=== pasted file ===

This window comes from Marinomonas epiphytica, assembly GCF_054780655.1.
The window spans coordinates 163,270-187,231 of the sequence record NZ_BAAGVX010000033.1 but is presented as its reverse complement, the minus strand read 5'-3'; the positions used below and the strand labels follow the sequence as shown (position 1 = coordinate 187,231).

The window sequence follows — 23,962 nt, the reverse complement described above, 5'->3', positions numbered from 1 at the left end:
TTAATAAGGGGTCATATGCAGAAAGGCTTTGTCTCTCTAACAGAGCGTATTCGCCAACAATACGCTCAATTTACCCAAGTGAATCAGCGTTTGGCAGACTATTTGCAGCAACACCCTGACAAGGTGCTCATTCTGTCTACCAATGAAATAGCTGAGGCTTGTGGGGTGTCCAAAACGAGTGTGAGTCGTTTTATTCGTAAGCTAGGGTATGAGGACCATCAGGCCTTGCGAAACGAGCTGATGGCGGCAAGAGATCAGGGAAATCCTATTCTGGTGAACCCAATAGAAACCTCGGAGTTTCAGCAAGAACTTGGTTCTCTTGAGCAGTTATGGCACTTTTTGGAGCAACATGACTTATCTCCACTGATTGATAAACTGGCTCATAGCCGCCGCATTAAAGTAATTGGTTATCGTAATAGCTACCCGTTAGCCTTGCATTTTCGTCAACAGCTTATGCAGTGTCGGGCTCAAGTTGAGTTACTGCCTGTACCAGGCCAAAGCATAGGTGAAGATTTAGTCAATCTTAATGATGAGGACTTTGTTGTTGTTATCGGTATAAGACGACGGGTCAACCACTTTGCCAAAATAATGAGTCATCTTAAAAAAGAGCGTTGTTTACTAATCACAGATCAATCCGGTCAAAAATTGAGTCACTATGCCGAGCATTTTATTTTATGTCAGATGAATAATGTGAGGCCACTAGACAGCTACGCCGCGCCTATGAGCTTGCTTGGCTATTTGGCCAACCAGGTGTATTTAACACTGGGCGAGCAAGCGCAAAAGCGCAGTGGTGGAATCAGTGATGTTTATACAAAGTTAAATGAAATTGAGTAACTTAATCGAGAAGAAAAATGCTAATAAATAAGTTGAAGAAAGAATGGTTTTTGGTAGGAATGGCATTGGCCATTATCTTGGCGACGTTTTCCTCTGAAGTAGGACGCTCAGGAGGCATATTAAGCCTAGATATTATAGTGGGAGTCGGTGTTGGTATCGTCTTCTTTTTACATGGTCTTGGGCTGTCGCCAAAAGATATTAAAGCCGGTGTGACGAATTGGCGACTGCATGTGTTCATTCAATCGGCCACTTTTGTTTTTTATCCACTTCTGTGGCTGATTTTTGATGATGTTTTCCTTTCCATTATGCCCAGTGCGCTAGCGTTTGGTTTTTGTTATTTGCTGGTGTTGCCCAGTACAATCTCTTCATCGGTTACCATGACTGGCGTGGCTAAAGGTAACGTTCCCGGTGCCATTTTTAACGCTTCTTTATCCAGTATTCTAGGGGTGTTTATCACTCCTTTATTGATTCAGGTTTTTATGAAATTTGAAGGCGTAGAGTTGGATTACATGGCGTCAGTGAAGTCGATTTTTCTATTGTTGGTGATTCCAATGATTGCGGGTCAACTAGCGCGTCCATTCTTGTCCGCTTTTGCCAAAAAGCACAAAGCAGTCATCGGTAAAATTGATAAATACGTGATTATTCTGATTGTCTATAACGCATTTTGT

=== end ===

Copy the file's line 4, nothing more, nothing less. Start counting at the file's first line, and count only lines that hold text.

TTAATAAGGGGTCATATGCAGAAAGGCTTTGTCTCTCTAACAGAGCGTATTCGCCAACAATACGCTCAATTTACCCAAGTGAATCAGCGTTTGGCAGACTATTTGCAGCAACACCCTGACAAGGTGCTCATTCTGTCTACCAATGAAATAGCTGAGGCTTGTGGGGTGTCCAAAACGAGTGTGAGTCGTTTTATTCGTAAGCTAGGGTATGAGGACCATCAGGCCTTGCGAAACGAGCTGATGGCGGCAAGAGATCAGGGAAATCCTATTCTGGTGAACCCAATAGAAACCTCGGAGTTTCAGCAAGAACTTGGTTCTCTTGAGCAGTTATGGCACTTTTTGGAGCAACATGACTTATCTCCACTGATTGATAAACTGGCTCATAGCCGCCGCATTAAAGTAATTGGTTATCGTAATAGCTACCCGTTAGCCTTGCATTTTCGTCAACAGCTTATGCAGTGTCGGGCTCAAGTTGAGTTACTGCCTGTACCAGGCCAAAGCATAGGTGAAGATTTAGTCAATCTTAATGATGAGGACTTTGTTGTTGTTATCGGTATAAGACGACGGGTCAACCACTTTGCCAAAATAATGAGTCATCTTAAAAAAGAGCGTTGTTTACTAATCACAGATCAATCCGGTCAAAAATTGAGTCACTATGCCGAGCATTTTATTTTATGTCAGATGAATAATGTGAGGCCACTAGACAGCTACGCCGCGCCTATGAGCTTGCTTGGCTATTTGGCCAACCAGGTGTATTTAACACTGGGCGAGCAAGCGCAAAAGCGCAGTGGTGGAATCAGTGATGTTTATACAAAGTTAAATGAAATTGAGTAACTTAATCGAGAAGAAAAATGCTAATAAATAAGTTGAAGAAAGAATGGTTTTTGGTAGGAATGGCATTGGCCATTATCTTGGCGACGTTTTCCTCTGAAGTAGGACGCTCAGGAGGCATATTAAGCCTAGATATTATAGTGGGAGTCGGTGTTGGTATCGTCTTCTTTTTACATGGTCTTGGGCTGTCGCCAAAAGATATTAAAGCCGGTGTGACGAATTGGCGACTGCATGTGTTCATTCAATCGGCCACTTTTGTTTTTTATCCACTTCTGTGGCTGATTTTTGATGATGTTTTCCTTTCCATTATGCCCAGTGCGCTAGCGTTTGGTTTTTGTTATTTGCTGGTGTTGCCCAGTACAATCTCTTCATCGGTTACCATGACTGGCGTGGCTAAAGGTAACGTTCCCGGTGCCATTTTTAACGCTTCTTTATCCAGTATTCTAGGGGTGTTTATCACTCCTTTATTGATTCAGGTTTTTATGAAATTTGAAGGCGTAGAGTTGGATTACATGGCGTCAGTGAAGTCGATTTTTCTATTGTTGGTGATTCCAATGATTGCGGGTCAACTAGCGCGTCCATTCTTGTCCGCTTTTGCCAAAAAGCACAAAGCAGTCATCGGTAAAATTGATAAATACGTGATTATTCTGATTGTCTATAACGCATTTTGT